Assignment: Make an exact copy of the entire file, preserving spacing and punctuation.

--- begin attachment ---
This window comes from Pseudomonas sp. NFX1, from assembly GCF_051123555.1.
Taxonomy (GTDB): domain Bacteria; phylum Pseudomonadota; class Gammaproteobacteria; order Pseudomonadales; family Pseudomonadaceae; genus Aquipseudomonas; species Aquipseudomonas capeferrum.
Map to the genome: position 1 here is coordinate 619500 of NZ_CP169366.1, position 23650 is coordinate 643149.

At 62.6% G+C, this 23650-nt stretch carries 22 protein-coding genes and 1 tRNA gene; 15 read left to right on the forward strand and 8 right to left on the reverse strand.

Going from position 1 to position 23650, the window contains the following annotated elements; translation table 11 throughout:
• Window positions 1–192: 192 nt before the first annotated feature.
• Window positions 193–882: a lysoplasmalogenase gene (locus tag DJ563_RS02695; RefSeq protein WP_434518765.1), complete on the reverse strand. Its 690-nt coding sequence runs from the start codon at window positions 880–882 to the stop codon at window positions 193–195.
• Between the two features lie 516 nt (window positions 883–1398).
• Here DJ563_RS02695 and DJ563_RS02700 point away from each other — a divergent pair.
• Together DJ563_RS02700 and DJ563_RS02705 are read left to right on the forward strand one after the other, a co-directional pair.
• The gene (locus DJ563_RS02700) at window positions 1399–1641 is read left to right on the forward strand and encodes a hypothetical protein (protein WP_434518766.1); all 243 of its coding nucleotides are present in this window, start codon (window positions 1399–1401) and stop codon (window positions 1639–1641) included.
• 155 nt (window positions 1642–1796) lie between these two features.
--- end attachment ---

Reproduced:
This window comes from Pseudomonas sp. NFX1, from assembly GCF_051123555.1.
Taxonomy (GTDB): domain Bacteria; phylum Pseudomonadota; class Gammaproteobacteria; order Pseudomonadales; family Pseudomonadaceae; genus Aquipseudomonas; species Aquipseudomonas capeferrum.
Map to the genome: position 1 here is coordinate 619500 of NZ_CP169366.1, position 23650 is coordinate 643149.

At 62.6% G+C, this 23650-nt stretch carries 22 protein-coding genes and 1 tRNA gene; 15 read left to right on the forward strand and 8 right to left on the reverse strand.

Going from position 1 to position 23650, the window contains the following annotated elements; translation table 11 throughout:
• Window positions 1–192: 192 nt before the first annotated feature.
• Window positions 193–882: a lysoplasmalogenase gene (locus tag DJ563_RS02695; RefSeq protein WP_434518765.1), complete on the reverse strand. Its 690-nt coding sequence runs from the start codon at window positions 880–882 to the stop codon at window positions 193–195.
• Between the two features lie 516 nt (window positions 883–1398).
• Here DJ563_RS02695 and DJ563_RS02700 point away from each other — a divergent pair.
• Together DJ563_RS02700 and DJ563_RS02705 are read left to right on the forward strand one after the other, a co-directional pair.
• The gene (locus DJ563_RS02700) at window positions 1399–1641 is read left to right on the forward strand and encodes a hypothetical protein (protein WP_434518766.1); all 243 of its coding nucleotides are present in this window, start codon (window positions 1399–1401) and stop codon (window positions 1639–1641) included.
• 155 nt (window positions 1642–1796) lie between these two features.